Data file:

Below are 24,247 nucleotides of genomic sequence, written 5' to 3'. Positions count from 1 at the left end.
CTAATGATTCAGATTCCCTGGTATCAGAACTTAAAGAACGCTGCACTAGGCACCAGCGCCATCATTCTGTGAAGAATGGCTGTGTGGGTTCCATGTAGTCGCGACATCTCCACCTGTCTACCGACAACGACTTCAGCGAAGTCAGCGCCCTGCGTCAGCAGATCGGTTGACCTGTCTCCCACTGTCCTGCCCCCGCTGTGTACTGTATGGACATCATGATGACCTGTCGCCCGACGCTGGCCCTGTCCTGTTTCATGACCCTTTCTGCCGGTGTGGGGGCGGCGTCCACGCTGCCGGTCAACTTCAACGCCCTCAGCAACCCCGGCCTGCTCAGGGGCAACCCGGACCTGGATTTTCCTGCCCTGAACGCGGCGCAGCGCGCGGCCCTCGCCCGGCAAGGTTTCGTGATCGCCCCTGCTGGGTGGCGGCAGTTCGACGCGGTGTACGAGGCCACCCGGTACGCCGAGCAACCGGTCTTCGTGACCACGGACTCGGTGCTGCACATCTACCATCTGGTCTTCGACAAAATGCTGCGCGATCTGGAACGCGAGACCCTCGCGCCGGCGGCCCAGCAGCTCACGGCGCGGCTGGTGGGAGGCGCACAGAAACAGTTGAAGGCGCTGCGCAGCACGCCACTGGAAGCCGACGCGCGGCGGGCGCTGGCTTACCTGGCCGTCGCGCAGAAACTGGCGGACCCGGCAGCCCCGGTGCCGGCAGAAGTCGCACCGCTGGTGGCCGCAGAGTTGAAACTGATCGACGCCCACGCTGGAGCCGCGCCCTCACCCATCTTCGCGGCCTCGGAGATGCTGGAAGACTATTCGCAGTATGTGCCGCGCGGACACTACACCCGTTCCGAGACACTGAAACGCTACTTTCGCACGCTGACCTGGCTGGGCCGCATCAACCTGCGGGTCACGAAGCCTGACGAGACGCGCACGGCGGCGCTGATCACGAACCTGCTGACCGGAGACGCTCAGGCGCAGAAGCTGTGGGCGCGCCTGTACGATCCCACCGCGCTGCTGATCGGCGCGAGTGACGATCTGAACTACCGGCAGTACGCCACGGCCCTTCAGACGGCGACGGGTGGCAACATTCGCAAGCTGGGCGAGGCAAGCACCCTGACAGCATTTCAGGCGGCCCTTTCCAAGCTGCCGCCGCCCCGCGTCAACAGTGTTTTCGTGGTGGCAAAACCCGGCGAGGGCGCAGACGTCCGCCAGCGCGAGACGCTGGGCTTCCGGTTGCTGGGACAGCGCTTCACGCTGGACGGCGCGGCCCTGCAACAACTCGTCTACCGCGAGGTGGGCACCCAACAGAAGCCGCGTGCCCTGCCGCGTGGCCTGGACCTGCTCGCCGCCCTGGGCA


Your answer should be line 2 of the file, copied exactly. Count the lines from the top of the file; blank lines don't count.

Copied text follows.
CTAATGATTCAGATTCCCTGGTATCAGAACTTAAAGAACGCTGCACTAGGCACCAGCGCCATCATTCTGTGAAGAATGGCTGTGTGGGTTCCATGTAGTCGCGACATCTCCACCTGTCTACCGACAACGACTTCAGCGAAGTCAGCGCCCTGCGTCAGCAGATCGGTTGACCTGTCTCCCACTGTCCTGCCCCCGCTGTGTACTGTATGGACATCATGATGACCTGTCGCCCGACGCTGGCCCTGTCCTGTTTCATGACCCTTTCTGCCGGTGTGGGGGCGGCGTCCACGCTGCCGGTCAACTTCAACGCCCTCAGCAACCCCGGCCTGCTCAGGGGCAACCCGGACCTGGATTTTCCTGCCCTGAACGCGGCGCAGCGCGCGGCCCTCGCCCGGCAAGGTTTCGTGATCGCCCCTGCTGGGTGGCGGCAGTTCGACGCGGTGTACGAGGCCACCCGGTACGCCGAGCAACCGGTCTTCGTGACCACGGACTCGGTGCTGCACATCTACCATCTGGTCTTCGACAAAATGCTGCGCGATCTGGAACGCGAGACCCTCGCGCCGGCGGCCCAGCAGCTCACGGCGCGGCTGGTGGGAGGCGCACAGAAACAGTTGAAGGCGCTGCGCAGCACGCCACTGGAAGCCGACGCGCGGCGGGCGCTGGCTTACCTGGCCGTCGCGCAGAAACTGGCGGACCCGGCAGCCCCGGTGCCGGCAGAAGTCGCACCGCTGGTGGCCGCAGAGTTGAAACTGATCGACGCCCACGCTGGAGCCGCGCCCTCACCCATCTTCGCGGCCTCGGAGATGCTGGAAGACTATTCGCAGTATGTGCCGCGCGGACACTACACCCGTTCCGAGACACTGAAACGCTACTTTCGCACGCTGACCTGGCTGGGCCGCATCAACCTGCGGGTCACGAAGCCTGACGAGACGCGCACGGCGGCGCTGATCACGAACCTGCTGACCGGAGACGCTCAGGCGCAGAAGCTGTGGGCGCGCCTGTACGATCCCACCGCGCTGCTGATCGGCGCGAGTGACGATCTGAACTACCGGCAGTACGCCACGGCCCTTCAGACGGCGACGGGTGGCAACATTCGCAAGCTGGGCGAGGCAAGCACCCTGACAGCATTTCAGGCGGCCCTTTCCAAGCTGCCGCCGCCCCGCGTCAACAGTGTTTTCGTGGTGGCAAAACCCGGCGAGGGCGCAGACGTCCGCCAGCGCGAGACGCTGGGCTTCCGGTTGCTGGGACAGCGCTTCACGCTGGACGGCGCGGCCCTGCAACAACTCGTCTACCGCGAGGTGGGCACCCAACAGAAGCCGCGTGCCCTGCCGCGTGGCCTGGACCTGCTCGCCGCCCTGGGCA